By Arka Mondal
“Polak and I had often very heated discussion about the desirability or otherwise of giving the children an English education. It has always been my conviction that Indian parents who train their children to think and talk in English from their infancy betray their children and their country. They deprive them of the spiritual and social heritage of the nation, and render them to that extent unfit for the service of the country. Having these convictions, I made a point of always talking to my children in Gujarati. Polak never liked it. He thought I was spoiling their future. He contended, with all the vigor and love at his command, that, if children were to learn a universal language like English from infancy, they would easily gain considerable advantage over others in the race of life. He failed to convince me.” – Mahatma Gandhi
Every mother tongue has a unique identity that speaks volumes on a distinctive heritage, culture, melody and color. Besides being the most precious treasure in our lives, the mother tongue has a very powerful impact in the formation of an individual.
Since the sound that a baby hears while being inside the womb is the mother tongue, it has an obvious role in shaping the personality of an individual. Therefore the need to preserve one’s own mother tongue is underscored in the fact that the psychological and emotional development of a child depends on what is conveyed to him right from the beginning. It matters tremendously that language expressions and vocabulary are chosen with care when we speak to children.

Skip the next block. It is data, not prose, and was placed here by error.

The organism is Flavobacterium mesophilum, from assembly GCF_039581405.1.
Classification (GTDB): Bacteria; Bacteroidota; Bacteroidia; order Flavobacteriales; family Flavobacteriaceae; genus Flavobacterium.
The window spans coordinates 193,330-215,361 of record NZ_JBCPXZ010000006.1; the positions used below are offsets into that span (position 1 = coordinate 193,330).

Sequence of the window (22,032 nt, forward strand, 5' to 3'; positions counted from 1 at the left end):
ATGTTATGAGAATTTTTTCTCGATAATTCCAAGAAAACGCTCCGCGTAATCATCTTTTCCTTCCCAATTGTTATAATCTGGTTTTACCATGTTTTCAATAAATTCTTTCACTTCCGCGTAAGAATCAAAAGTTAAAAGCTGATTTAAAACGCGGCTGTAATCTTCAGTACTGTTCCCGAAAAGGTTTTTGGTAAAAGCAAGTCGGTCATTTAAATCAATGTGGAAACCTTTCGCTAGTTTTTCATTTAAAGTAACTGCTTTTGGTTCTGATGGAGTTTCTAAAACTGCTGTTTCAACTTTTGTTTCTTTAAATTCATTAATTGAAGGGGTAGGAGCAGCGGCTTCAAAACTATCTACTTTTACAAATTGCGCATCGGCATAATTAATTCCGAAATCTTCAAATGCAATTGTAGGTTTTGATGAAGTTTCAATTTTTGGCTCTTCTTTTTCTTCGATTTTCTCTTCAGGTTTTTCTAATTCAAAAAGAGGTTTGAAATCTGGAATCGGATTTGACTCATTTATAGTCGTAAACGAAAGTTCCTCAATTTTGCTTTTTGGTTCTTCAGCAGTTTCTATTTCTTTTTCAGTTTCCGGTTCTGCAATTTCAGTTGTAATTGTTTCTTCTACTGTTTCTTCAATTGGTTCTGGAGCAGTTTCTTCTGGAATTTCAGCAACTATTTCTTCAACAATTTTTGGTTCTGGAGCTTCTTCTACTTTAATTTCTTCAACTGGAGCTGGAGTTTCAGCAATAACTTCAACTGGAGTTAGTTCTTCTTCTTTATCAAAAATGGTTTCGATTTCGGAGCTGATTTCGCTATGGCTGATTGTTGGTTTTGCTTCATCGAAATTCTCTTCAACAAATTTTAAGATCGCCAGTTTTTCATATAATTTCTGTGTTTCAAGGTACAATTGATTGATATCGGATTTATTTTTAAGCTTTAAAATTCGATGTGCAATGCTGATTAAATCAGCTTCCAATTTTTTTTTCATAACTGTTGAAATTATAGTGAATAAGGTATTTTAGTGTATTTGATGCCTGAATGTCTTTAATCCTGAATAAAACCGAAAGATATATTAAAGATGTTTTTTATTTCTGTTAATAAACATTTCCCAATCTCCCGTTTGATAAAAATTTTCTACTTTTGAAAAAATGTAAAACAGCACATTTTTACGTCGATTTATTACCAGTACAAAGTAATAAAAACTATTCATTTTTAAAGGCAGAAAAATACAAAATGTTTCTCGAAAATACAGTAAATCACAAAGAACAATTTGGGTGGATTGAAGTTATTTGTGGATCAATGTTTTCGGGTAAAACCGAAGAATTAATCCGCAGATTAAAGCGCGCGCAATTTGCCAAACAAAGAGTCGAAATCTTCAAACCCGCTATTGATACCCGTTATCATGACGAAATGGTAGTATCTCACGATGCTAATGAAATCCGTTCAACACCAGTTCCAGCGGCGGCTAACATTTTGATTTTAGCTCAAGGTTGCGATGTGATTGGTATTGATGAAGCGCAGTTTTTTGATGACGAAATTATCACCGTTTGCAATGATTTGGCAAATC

An individual’s initial understanding of the world around him, his first learning of things, the perception of concepts and skills begin with the mother tongue, the language that is first taught to him/her. Similarly, the child expresses his first feelings, his happiness, fears, and his first words using his mother tongue.
As the most integral stage of an individual’s life is spent in the imprints of the mother tongue, it plays a pivotal role in shaping our thought process, emotions and our concept of the spiritual world. Such is the impact of the mother tongue that there is no denying the fact that an Indian feels comfortable in saying “Ram and Shyam” rather than “Tom, Dick and Harry” even after graduating from an English medium institution.
It has been witnessed that children who come to school with a strong foundation in their mother tongue pick up sustainable literacy skills in foreign languages. This can be attributed to the fact that the ability to converse in a foreign language is developed through the mother tongue.
The mother tongue familiarizes a child with the nuances of a language, how to learn it and use it. This facilitates him or her to learn other languages as well. A strong foundation in their first language contributes to learning another language and helps to develop stronger literacy skills in the language that is taught in the school.
It is evident that when children continue to develop their abilities in two or more languages throughout their primary school years, they gain a deeper understanding of language and gradually acquire knowledge about how it can be manipulated and applied in different ways.
Unfortunately, in a developing nation like India, children face tremendous dilemma when their mother tongue is replaced by a foreign language at the nursery level. Neither do they learn their mother tongue proficiently, nor do they become an expert in the foreign language. The colonial hangover and the notion that English language makes a man smarter and fetches him a job have an adverse effect on the mother tongue.
With English medium schools cropping up like mushrooms after an overnight rain, mother tongues in India are staring at a silent death.
“If you talk to a man in a language he understands, that goes to his head. If you talk to him in his native language, that goes to his heart” – Nelson Mandela.
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